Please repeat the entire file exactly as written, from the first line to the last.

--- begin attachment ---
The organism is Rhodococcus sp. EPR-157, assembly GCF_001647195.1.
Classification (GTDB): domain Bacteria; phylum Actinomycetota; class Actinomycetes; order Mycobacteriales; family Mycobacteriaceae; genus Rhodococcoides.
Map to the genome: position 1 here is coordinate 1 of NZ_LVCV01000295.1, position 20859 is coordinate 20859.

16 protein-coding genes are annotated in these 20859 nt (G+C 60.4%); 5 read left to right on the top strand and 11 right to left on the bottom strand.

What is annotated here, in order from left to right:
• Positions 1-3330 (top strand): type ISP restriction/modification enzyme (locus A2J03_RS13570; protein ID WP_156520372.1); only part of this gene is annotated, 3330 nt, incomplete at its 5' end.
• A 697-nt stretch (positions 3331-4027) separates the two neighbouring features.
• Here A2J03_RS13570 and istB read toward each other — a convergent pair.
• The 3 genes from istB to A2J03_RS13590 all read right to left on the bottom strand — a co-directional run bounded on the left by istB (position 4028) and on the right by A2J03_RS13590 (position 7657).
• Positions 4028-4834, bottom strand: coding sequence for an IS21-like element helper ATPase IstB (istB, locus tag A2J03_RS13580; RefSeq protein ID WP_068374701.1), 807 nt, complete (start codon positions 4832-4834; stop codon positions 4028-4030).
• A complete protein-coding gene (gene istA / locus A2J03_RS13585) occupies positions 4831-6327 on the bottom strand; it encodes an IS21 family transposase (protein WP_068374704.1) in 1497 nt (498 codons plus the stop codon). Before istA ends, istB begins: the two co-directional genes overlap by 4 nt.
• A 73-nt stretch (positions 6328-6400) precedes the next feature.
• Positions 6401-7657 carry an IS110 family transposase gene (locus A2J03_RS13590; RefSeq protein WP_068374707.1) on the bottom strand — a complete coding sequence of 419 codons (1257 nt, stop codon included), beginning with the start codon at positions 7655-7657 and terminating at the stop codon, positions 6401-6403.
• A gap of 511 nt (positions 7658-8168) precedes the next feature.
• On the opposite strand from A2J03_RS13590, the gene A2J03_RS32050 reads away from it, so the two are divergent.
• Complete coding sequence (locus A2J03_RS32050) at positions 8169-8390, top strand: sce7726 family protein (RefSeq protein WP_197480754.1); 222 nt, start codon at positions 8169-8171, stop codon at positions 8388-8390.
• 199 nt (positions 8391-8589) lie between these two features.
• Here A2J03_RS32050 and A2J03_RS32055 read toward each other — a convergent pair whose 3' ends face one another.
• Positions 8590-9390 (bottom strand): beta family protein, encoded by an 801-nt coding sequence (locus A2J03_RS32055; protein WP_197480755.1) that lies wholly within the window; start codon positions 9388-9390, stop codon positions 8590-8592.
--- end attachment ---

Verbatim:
The organism is Rhodococcus sp. EPR-157, assembly GCF_001647195.1.
Classification (GTDB): domain Bacteria; phylum Actinomycetota; class Actinomycetes; order Mycobacteriales; family Mycobacteriaceae; genus Rhodococcoides.
Map to the genome: position 1 here is coordinate 1 of NZ_LVCV01000295.1, position 20859 is coordinate 20859.

16 protein-coding genes are annotated in these 20859 nt (G+C 60.4%); 5 read left to right on the top strand and 11 right to left on the bottom strand.

What is annotated here, in order from left to right:
• Positions 1-3330 (top strand): type ISP restriction/modification enzyme (locus A2J03_RS13570; protein ID WP_156520372.1); only part of this gene is annotated, 3330 nt, incomplete at its 5' end.
• A 697-nt stretch (positions 3331-4027) separates the two neighbouring features.
• Here A2J03_RS13570 and istB read toward each other — a convergent pair.
• The 3 genes from istB to A2J03_RS13590 all read right to left on the bottom strand — a co-directional run bounded on the left by istB (position 4028) and on the right by A2J03_RS13590 (position 7657).
• Positions 4028-4834, bottom strand: coding sequence for an IS21-like element helper ATPase IstB (istB, locus tag A2J03_RS13580; RefSeq protein ID WP_068374701.1), 807 nt, complete (start codon positions 4832-4834; stop codon positions 4028-4030).
• A complete protein-coding gene (gene istA / locus A2J03_RS13585) occupies positions 4831-6327 on the bottom strand; it encodes an IS21 family transposase (protein WP_068374704.1) in 1497 nt (498 codons plus the stop codon). Before istA ends, istB begins: the two co-directional genes overlap by 4 nt.
• A 73-nt stretch (positions 6328-6400) precedes the next feature.
• Positions 6401-7657 carry an IS110 family transposase gene (locus A2J03_RS13590; RefSeq protein WP_068374707.1) on the bottom strand — a complete coding sequence of 419 codons (1257 nt, stop codon included), beginning with the start codon at positions 7655-7657 and terminating at the stop codon, positions 6401-6403.
• A gap of 511 nt (positions 7658-8168) precedes the next feature.
• On the opposite strand from A2J03_RS13590, the gene A2J03_RS32050 reads away from it, so the two are divergent.
• Complete coding sequence (locus A2J03_RS32050) at positions 8169-8390, top strand: sce7726 family protein (RefSeq protein WP_197480754.1); 222 nt, start codon at positions 8169-8171, stop codon at positions 8388-8390.
• 199 nt (positions 8391-8589) lie between these two features.
• Here A2J03_RS32050 and A2J03_RS32055 read toward each other — a convergent pair whose 3' ends face one another.
• Positions 8590-9390 (bottom strand): beta family protein, encoded by an 801-nt coding sequence (locus A2J03_RS32055; protein WP_197480755.1) that lies wholly within the window; start codon positions 9388-9390, stop codon positions 8590-8592.